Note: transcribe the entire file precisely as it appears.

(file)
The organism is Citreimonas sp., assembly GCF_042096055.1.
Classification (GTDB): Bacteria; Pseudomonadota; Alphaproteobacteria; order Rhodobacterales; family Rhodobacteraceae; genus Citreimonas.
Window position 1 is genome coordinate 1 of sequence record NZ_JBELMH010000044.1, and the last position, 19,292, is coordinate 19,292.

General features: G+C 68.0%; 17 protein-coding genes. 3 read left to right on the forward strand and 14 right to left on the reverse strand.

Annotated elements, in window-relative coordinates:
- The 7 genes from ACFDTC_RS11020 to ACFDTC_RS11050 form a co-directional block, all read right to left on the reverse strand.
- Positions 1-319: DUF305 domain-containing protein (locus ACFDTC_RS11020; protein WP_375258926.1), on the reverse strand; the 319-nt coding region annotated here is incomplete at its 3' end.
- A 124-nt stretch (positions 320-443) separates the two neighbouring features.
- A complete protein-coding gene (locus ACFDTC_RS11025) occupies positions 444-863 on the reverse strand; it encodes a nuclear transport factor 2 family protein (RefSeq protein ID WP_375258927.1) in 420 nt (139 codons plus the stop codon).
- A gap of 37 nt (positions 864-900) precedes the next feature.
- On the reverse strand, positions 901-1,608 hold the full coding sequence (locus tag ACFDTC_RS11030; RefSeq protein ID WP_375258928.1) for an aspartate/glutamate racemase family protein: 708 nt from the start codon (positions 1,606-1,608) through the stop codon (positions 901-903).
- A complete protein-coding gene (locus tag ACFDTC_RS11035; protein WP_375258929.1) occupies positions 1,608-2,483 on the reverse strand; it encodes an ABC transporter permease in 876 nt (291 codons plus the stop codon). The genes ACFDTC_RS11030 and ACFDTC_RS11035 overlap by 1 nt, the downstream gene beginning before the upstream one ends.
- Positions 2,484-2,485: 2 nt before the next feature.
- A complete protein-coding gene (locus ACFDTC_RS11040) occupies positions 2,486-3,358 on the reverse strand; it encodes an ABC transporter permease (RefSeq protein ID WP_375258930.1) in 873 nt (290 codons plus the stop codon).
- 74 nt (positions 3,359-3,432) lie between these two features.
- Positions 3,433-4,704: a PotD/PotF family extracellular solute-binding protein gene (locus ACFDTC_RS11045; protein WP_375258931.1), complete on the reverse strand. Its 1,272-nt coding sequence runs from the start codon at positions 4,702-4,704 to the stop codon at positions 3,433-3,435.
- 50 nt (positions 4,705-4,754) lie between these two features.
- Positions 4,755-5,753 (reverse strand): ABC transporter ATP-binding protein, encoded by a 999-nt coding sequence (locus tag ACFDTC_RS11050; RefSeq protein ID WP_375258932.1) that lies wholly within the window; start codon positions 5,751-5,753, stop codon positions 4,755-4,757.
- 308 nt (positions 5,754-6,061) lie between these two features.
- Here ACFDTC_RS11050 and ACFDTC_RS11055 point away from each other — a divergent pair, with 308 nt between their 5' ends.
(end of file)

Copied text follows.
The organism is Citreimonas sp., assembly GCF_042096055.1.
Classification (GTDB): Bacteria; Pseudomonadota; Alphaproteobacteria; order Rhodobacterales; family Rhodobacteraceae; genus Citreimonas.
Window position 1 is genome coordinate 1 of sequence record NZ_JBELMH010000044.1, and the last position, 19,292, is coordinate 19,292.

General features: G+C 68.0%; 17 protein-coding genes. 3 read left to right on the forward strand and 14 right to left on the reverse strand.

Annotated elements, in window-relative coordinates:
- The 7 genes from ACFDTC_RS11020 to ACFDTC_RS11050 form a co-directional block, all read right to left on the reverse strand.
- Positions 1-319: DUF305 domain-containing protein (locus ACFDTC_RS11020; protein WP_375258926.1), on the reverse strand; the 319-nt coding region annotated here is incomplete at its 3' end.
- A 124-nt stretch (positions 320-443) separates the two neighbouring features.
- A complete protein-coding gene (locus ACFDTC_RS11025) occupies positions 444-863 on the reverse strand; it encodes a nuclear transport factor 2 family protein (RefSeq protein ID WP_375258927.1) in 420 nt (139 codons plus the stop codon).
- A gap of 37 nt (positions 864-900) precedes the next feature.
- On the reverse strand, positions 901-1,608 hold the full coding sequence (locus tag ACFDTC_RS11030; RefSeq protein ID WP_375258928.1) for an aspartate/glutamate racemase family protein: 708 nt from the start codon (positions 1,606-1,608) through the stop codon (positions 901-903).
- A complete protein-coding gene (locus tag ACFDTC_RS11035; protein WP_375258929.1) occupies positions 1,608-2,483 on the reverse strand; it encodes an ABC transporter permease in 876 nt (291 codons plus the stop codon). The genes ACFDTC_RS11030 and ACFDTC_RS11035 overlap by 1 nt, the downstream gene beginning before the upstream one ends.
- Positions 2,484-2,485: 2 nt before the next feature.
- A complete protein-coding gene (locus ACFDTC_RS11040) occupies positions 2,486-3,358 on the reverse strand; it encodes an ABC transporter permease (RefSeq protein ID WP_375258930.1) in 873 nt (290 codons plus the stop codon).
- 74 nt (positions 3,359-3,432) lie between these two features.
- Positions 3,433-4,704: a PotD/PotF family extracellular solute-binding protein gene (locus ACFDTC_RS11045; protein WP_375258931.1), complete on the reverse strand. Its 1,272-nt coding sequence runs from the start codon at positions 4,702-4,704 to the stop codon at positions 3,433-3,435.
- 50 nt (positions 4,705-4,754) lie between these two features.
- Positions 4,755-5,753 (reverse strand): ABC transporter ATP-binding protein, encoded by a 999-nt coding sequence (locus tag ACFDTC_RS11050; RefSeq protein ID WP_375258932.1) that lies wholly within the window; start codon positions 5,751-5,753, stop codon positions 4,755-4,757.
- 308 nt (positions 5,754-6,061) lie between these two features.
- Here ACFDTC_RS11050 and ACFDTC_RS11055 point away from each other — a divergent pair, with 308 nt between their 5' ends.